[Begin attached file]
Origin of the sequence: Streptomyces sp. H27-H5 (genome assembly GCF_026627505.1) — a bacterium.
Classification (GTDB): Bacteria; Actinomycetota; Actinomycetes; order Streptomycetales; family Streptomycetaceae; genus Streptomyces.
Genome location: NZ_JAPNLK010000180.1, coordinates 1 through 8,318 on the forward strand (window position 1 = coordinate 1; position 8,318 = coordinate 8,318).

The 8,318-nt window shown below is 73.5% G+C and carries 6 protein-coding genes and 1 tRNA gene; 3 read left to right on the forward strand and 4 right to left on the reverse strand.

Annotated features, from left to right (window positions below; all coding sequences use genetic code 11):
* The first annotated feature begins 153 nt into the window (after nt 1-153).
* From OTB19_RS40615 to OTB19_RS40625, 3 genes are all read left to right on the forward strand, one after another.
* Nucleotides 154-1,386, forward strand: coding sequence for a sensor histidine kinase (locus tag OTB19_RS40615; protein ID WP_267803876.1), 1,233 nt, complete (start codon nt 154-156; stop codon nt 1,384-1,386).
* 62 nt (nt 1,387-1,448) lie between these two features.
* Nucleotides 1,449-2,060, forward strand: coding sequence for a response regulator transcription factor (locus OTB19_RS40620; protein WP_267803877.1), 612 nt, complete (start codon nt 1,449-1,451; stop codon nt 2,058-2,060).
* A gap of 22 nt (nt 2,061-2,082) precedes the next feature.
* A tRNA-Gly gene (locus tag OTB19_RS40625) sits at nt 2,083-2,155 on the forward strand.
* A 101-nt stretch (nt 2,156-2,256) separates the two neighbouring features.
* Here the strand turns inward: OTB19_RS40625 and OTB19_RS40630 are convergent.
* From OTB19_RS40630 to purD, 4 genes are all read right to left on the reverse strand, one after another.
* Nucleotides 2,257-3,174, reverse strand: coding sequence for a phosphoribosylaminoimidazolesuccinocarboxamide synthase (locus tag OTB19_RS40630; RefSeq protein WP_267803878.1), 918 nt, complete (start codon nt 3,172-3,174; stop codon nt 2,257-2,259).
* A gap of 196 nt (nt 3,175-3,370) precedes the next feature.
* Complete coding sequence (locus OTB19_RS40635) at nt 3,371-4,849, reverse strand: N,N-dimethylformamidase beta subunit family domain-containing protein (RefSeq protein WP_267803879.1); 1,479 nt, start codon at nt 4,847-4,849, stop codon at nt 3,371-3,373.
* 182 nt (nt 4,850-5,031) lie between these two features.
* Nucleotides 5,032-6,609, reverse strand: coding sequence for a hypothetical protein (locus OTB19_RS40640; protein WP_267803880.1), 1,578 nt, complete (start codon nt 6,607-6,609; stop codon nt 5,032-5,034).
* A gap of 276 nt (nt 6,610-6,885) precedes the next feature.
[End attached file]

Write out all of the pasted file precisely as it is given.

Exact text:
Origin of the sequence: Streptomyces sp. H27-H5 (genome assembly GCF_026627505.1) — a bacterium.
Classification (GTDB): Bacteria; Actinomycetota; Actinomycetes; order Streptomycetales; family Streptomycetaceae; genus Streptomyces.
Genome location: NZ_JAPNLK010000180.1, coordinates 1 through 8,318 on the forward strand (window position 1 = coordinate 1; position 8,318 = coordinate 8,318).

The 8,318-nt window shown below is 73.5% G+C and carries 6 protein-coding genes and 1 tRNA gene; 3 read left to right on the forward strand and 4 right to left on the reverse strand.

Annotated features, from left to right (window positions below; all coding sequences use genetic code 11):
* The first annotated feature begins 153 nt into the window (after nt 1-153).
* From OTB19_RS40615 to OTB19_RS40625, 3 genes are all read left to right on the forward strand, one after another.
* Nucleotides 154-1,386, forward strand: coding sequence for a sensor histidine kinase (locus tag OTB19_RS40615; protein ID WP_267803876.1), 1,233 nt, complete (start codon nt 154-156; stop codon nt 1,384-1,386).
* 62 nt (nt 1,387-1,448) lie between these two features.
* Nucleotides 1,449-2,060, forward strand: coding sequence for a response regulator transcription factor (locus OTB19_RS40620; protein WP_267803877.1), 612 nt, complete (start codon nt 1,449-1,451; stop codon nt 2,058-2,060).
* A gap of 22 nt (nt 2,061-2,082) precedes the next feature.
* A tRNA-Gly gene (locus tag OTB19_RS40625) sits at nt 2,083-2,155 on the forward strand.
* A 101-nt stretch (nt 2,156-2,256) separates the two neighbouring features.
* Here the strand turns inward: OTB19_RS40625 and OTB19_RS40630 are convergent.
* From OTB19_RS40630 to purD, 4 genes are all read right to left on the reverse strand, one after another.
* Nucleotides 2,257-3,174, reverse strand: coding sequence for a phosphoribosylaminoimidazolesuccinocarboxamide synthase (locus tag OTB19_RS40630; RefSeq protein WP_267803878.1), 918 nt, complete (start codon nt 3,172-3,174; stop codon nt 2,257-2,259).
* A gap of 196 nt (nt 3,175-3,370) precedes the next feature.
* Complete coding sequence (locus OTB19_RS40635) at nt 3,371-4,849, reverse strand: N,N-dimethylformamidase beta subunit family domain-containing protein (RefSeq protein WP_267803879.1); 1,479 nt, start codon at nt 4,847-4,849, stop codon at nt 3,371-3,373.
* 182 nt (nt 4,850-5,031) lie between these two features.
* Nucleotides 5,032-6,609, reverse strand: coding sequence for a hypothetical protein (locus OTB19_RS40640; protein WP_267803880.1), 1,578 nt, complete (start codon nt 6,607-6,609; stop codon nt 5,032-5,034).
* A gap of 276 nt (nt 6,610-6,885) precedes the next feature.